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dc.contributor.advisorHamon, Jan
dc.contributor.advisorGriffiths, Richard
dc.contributor.authorHardy Bernal, Kathryn Adele
dc.date.accessioned2011-11-01T03:22:44Z
dc.date.available2011-11-01T03:22:44Z
dc.date.copyright2011
dc.date.created2011
dc.date.issued2011-11-01
dc.identifier.urihttp://hdl.handle.net/10292/2448
dc.description.abstractMy thesis investigates complex issues implied by and connected with the Japanese movement known generally as Gothic & Lolita (G&L), focussing specifically on the Lolita fashion-based subculture and psychological motivations behind it. It discusses the transmigration of the movement’s ideas from Eastern to Western to Eastern societies, including differing cultural interpretations of “Lolita” and their implications in terms of the Lolita phenomenon, while examining ideologies in context with conflicting connotations and paradoxes that arise from a label that combines perceptions about “Lolita” with the “Gothic”. It also addresses the “Lolita Complex”, a term that stems from the narrative of Vladimir Nabokov’s Lolita and is applied to a syndrome affecting older men and their attraction to young girls, and explores its associations with the Lolita subculture. The Lolita Complex, as the title of this thesis, also refers to the problematic complexities connected with and inferred by the movement. This thesis is multi-disciplinary. Although the emphasis is related to Fashion (or Design) History and Theory, my research also spans the fields of Subcultural Theory, Gothic Studies, Gender Studies, Asian Studies and Anthropology. It leans, though, more to the “theoretical” side, while my methodological approach relates closely to Analytic or Psychoanalytic Art History, based on my education and training as an Art and Design theorist. As such, this study is an analysis of the Japanese Lolita subculture. It is my theory or my reading of this cultural phenomenon, supported by evidence to state the overriding argument that the Lolita movement is symbolic of and represents a generation of young women who refuse to enter adulthood and “grow up”.en_NZ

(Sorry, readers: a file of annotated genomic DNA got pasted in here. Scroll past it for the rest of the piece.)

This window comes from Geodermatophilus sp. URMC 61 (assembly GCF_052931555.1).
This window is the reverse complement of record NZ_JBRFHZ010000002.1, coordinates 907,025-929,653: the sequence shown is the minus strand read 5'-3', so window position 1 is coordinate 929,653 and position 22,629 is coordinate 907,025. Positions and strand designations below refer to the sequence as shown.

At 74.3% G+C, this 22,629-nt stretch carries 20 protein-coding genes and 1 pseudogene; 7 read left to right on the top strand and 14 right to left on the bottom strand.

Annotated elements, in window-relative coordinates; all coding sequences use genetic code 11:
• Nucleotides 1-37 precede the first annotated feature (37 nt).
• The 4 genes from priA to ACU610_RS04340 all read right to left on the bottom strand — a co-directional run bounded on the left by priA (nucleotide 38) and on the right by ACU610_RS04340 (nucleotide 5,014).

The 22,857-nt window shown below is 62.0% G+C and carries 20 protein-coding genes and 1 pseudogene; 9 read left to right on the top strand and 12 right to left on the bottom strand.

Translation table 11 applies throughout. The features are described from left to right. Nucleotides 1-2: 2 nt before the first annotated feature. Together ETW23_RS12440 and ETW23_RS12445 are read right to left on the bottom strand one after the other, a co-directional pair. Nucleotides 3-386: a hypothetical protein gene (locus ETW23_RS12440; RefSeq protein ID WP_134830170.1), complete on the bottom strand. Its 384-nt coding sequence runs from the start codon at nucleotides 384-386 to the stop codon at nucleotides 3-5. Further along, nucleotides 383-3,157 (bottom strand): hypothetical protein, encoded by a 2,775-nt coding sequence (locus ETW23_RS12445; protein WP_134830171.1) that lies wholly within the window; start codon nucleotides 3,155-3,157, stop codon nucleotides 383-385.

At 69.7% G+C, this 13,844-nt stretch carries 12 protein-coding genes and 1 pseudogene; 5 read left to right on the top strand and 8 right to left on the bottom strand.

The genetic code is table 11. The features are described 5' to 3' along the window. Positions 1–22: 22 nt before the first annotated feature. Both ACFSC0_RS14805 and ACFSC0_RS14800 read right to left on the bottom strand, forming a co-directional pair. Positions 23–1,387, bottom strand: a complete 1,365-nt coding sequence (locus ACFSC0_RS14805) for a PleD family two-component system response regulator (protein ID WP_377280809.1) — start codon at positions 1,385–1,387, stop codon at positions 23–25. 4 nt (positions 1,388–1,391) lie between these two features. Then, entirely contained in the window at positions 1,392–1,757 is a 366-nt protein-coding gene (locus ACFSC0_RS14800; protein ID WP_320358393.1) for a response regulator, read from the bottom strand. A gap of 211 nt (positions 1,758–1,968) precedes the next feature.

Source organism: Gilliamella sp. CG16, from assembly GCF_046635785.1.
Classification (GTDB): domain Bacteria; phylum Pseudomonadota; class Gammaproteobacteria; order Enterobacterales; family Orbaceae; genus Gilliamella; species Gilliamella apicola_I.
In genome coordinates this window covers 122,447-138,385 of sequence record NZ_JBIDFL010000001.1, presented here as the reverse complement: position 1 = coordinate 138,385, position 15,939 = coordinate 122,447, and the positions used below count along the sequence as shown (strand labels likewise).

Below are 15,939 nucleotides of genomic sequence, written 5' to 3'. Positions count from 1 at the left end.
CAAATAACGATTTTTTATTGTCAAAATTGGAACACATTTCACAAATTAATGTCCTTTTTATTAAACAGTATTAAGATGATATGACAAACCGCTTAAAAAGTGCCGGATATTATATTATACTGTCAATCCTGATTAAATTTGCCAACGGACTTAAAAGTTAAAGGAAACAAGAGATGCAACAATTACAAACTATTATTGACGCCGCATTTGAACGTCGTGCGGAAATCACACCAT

dc.language.isoenen_NZ
dc.publisherAuckland University of Technology
dc.subjectGothicen_NZ
dc.subjectLolitaen_NZ
dc.subjectKathryn Hardy Bernalen_NZ
dc.subjectAngie Finnen_NZ
dc.subjectJames Percyen_NZ
dc.subjectBevan Chuangen_NZ
dc.subjectDollsen_NZ
dc.subjectJapaneseen_NZ
dc.subjectFashionen_NZ
dc.subjectSubcultureen_NZ
dc.subjectPullipen_NZ
dc.subjectPaul Rogersen_NZ
dc.subjectManaen_NZ
dc.subjectMalice Mizeren_NZ
dc.subjectMoi Dix Moisen_NZ
dc.subjectGothlolien_NZ
dc.subjectAngelic Lolitaen_NZ
dc.subjectVersailles Philharmonic Quinteten_NZ
dc.subjectRazorBladeKissesen_NZ
dc.subjectPrincess Aien_NZ
dc.subjectPrincess Resurrectionen_NZ
dc.subjectRozen Maidenen_NZ
dc.subjectCossetteen_NZ
dc.subjectNabokoven_NZ
dc.subjectMoi-meme-moitieen_NZ
dc.subjectMetamorphoseen_NZ
dc.subjectKansai Yamamotoen_NZ
dc.subjectDavid Bowieen_NZ
dc.subjectVisual-Keien_NZ
dc.subjectHentaien_NZ
dc.subjectLoliconen_NZ
dc.subjectLoli-popen_NZ
dc.subjectAngelic prettyen_NZ
dc.subjectBotticelliangelen_NZ
dc.titleThe Lolita Complex: a Japanese fashion subculture and its paradoxesen_NZ
dc.typeThesis
thesis.degree.grantorAuckland University of Technology
thesis.degree.levelMasters Theses
thesis.degree.nameMaster of Philosophyen_NZ
dc.rights.accessrightsOpenAccess
dc.date.updated2011-11-01T02:05:04Z


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